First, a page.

Stock markets in Dubai and Abu Dhabi plunged on Monday as a top finance official stoked fears the government is washing its hands of the Dubai World debt problem, saying it does not guarantee the firm.
However US stocks rebounded on news that the flagship Dubai World group will restructure some 26 billion dollars in debt of some of its companies, easing default fears.
Dubai's benchmark DFM Index closed down 7.3 percent from Wednesday, just before Dubai announced it wanted to freeze debt repayments by Dubai World for at least six months.
Leading securities, particularly in the construction and finance industries, plummeted by almost the maximum-allowed limit of 10 percent after the bourse reopened following a four-day holiday.
The market in neighbouring oil-rich Abu Dhabi dropped 8.31 percent.
In a statement late on Monday, Dubai World said it will restructure part of the group, including property arm Nakheel. Related article: Dubai World facts.
One of the key loans affected by Dubai World's planned debt moratorium is a Nakheel issue of 3.5 billion dollars of sukuks, scheduled to mature on December 14.
"Following a detailed review of the Group's liquidity and capital structure, Dubai World has concluded that it should immediately consider alternatives in respect of the debt obligations of certain entities within the Group," it said.
"The proposed restructuring process will only relate to Dubai World and certain of its subsidiaries including; Nakheel World and Limitless World.
"The total value of debt carried by the companies subject to the restructuring process amounts to approximately 26 billion dollars, of which approximately 6 billion relates to the Nakheel sukuk" or Islamic bond, the statement said.
After spending most of the session in the red, the Dow Jones Industrial Average rebounded late in the session, gaining 36.88 points (0.36 percent) to 10,346.80 at the market close.
Earlier, a top finance official stoked fears that the Dubai government was washing its hands of the Dubai World debt problem, saying it does not guarantee the company.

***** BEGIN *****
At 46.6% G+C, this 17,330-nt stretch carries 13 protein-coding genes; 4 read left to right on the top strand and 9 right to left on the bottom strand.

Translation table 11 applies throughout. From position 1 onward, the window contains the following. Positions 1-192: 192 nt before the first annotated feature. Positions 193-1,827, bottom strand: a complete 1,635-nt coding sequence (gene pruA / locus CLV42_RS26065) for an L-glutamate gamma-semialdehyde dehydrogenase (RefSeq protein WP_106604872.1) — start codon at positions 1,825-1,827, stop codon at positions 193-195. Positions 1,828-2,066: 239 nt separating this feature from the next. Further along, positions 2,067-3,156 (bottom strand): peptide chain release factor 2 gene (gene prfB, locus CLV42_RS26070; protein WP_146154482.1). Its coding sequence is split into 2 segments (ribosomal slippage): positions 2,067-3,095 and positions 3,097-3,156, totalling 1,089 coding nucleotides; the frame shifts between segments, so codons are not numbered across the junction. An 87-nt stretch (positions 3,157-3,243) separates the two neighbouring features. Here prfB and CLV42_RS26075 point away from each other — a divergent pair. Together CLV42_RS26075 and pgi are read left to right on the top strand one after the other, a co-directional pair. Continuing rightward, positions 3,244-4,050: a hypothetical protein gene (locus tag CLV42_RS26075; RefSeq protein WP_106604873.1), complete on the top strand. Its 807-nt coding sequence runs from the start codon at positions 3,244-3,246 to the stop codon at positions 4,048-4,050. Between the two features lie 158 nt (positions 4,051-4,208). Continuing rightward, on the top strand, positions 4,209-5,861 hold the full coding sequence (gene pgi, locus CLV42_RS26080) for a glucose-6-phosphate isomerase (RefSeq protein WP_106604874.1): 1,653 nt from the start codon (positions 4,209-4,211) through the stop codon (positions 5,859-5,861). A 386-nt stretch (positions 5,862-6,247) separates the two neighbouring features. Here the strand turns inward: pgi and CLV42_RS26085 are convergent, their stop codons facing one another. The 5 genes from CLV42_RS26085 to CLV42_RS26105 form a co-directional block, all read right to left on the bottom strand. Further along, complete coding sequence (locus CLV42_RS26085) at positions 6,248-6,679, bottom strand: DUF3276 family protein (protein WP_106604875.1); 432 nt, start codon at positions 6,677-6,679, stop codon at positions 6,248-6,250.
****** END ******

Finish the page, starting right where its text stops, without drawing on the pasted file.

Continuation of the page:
"It is true that the government is the owner, but as the firm has several activities and exposed to different sorts of risks, the decision was from the day of its establishment that the company would not be guaranteed by the government," Dubai Department of Finance head Abdulrahman al-Saleh said.
He said, however, in an interview with state television that the reaction to the government's announcement last week was "exaggerated and unjustifiable."
The Dubai and Abu Dhabi markets have shed around 10 billion dollars of their market capitalisation.
Trading almost froze in both markets on Monday, with heavy sell orders and almost no offers to buy.
The markets go into another four-day holiday starting Wednesday.
In Dubai, the shares of giant property developer, Emaar, took a severe beating, shedding 9.86 percent, while Dubai Islamic Bank lost 9.96 percent.
Other sectors were also affected, with the shares of the budget airline Air Arabia plunging by 9.62 percent.
Securities listed by port operator Dubai World unit DP World fell 14.88 percent on NasdaqDubai exchange and were the most active, according to NasdaqDubai website.
Investors failed to draw reassurance from the UAE central bank's announcement on Sunday that it was providing additional liquidity to banks in the United Arab Emirates.
European stock markets fell more than 1.0 percent on Monday on lingering jitters over the Dubai debt crisis after Asian exchanges rallied.
In London the FTSE 100 index tumbled 1.05 percent to close at 5,190.68 points while in Paris the CAC 40 fell 1.11 percent to 3,680.15. The Frankfurt the Dax gave up 1.05 percent to finish at 5,625.95 points.
Moody's rating agency said on Monday Dubai's debt problem will not affect the credit quality of the Abu Dhabi and UAE governments thanks to the country's strong foreign assets and Abu Dhabi's oil wealth.
Standard and Poor's, however, put Abu Dhabi Commercial Bank, in which the Abu Dhabi government holds a 64-percent stake, under negative credit watch because the bank was heavily exposed to Dubai World property.
Dubai's announcement sent shockwaves around the world on Thursday and Friday as investors feared a possible default by Dubai and its state-owned businesses, which together owe an estimated 80 billion dollars.
Asian markets recovered on Monday, with Hong Kong surging 3.25 percent and Tokyo soaring 2.91 percent.
Dubai and Abu Dhabi were the only Gulf stock markets open on Monday. Kuwait follows on Tuesday and Saudi Arabia's financial market, the largest Arab bourse in capitalisation, will remain on holiday until Saturday.
Source: AFP Global Edition